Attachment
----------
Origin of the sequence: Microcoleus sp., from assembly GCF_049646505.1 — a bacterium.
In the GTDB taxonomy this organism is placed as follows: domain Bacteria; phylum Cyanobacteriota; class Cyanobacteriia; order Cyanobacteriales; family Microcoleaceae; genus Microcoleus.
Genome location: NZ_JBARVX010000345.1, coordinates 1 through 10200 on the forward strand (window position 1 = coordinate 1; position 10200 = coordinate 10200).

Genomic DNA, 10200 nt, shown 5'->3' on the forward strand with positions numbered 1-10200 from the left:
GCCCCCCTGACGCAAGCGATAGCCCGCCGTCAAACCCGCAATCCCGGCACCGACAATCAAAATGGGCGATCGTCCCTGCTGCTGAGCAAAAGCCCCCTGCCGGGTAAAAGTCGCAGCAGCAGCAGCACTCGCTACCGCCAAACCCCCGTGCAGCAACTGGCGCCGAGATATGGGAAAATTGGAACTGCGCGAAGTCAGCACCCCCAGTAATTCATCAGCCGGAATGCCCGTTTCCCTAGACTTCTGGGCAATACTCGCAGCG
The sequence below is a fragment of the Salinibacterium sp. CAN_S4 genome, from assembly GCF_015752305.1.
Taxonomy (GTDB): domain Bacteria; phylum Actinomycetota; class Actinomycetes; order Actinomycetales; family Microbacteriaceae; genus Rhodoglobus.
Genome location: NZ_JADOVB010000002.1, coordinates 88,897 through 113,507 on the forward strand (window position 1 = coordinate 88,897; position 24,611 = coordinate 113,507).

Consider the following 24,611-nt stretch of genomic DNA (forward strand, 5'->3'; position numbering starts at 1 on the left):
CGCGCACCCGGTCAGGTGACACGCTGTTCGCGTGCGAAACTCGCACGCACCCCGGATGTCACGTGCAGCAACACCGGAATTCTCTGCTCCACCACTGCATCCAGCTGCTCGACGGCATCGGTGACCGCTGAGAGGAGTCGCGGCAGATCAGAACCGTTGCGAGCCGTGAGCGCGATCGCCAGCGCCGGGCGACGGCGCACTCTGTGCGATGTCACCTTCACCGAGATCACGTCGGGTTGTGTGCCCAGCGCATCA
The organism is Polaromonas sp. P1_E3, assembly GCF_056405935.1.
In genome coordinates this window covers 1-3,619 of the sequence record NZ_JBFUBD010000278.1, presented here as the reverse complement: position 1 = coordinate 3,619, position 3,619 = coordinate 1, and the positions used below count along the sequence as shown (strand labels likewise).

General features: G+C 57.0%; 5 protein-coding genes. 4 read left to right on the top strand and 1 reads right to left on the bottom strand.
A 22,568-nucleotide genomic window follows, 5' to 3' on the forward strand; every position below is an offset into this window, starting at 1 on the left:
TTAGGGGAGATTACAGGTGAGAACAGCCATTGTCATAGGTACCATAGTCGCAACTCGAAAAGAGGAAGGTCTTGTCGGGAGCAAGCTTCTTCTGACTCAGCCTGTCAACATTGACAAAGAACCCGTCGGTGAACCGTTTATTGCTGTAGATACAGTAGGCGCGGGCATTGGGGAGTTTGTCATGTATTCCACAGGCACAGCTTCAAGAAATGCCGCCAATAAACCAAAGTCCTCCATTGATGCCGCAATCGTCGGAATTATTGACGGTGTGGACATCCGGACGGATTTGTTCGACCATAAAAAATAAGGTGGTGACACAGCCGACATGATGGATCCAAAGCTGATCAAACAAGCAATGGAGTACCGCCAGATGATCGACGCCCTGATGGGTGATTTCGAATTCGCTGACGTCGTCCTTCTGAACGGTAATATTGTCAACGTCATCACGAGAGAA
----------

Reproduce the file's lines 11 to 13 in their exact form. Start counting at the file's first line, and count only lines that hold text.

The organism is Polaromonas sp. P1_E3, assembly GCF_056405935.1.
In genome coordinates this window covers 1-3,619 of the sequence record NZ_JBFUBD010000278.1, presented here as the reverse complement: position 1 = coordinate 3,619, position 3,619 = coordinate 1, and the positions used below count along the sequence as shown (strand labels likewise).

General features: G+C 57.0%; 5 protein-coding genes. 4 read left to right on the top strand and 1 reads right to left on the bottom strand.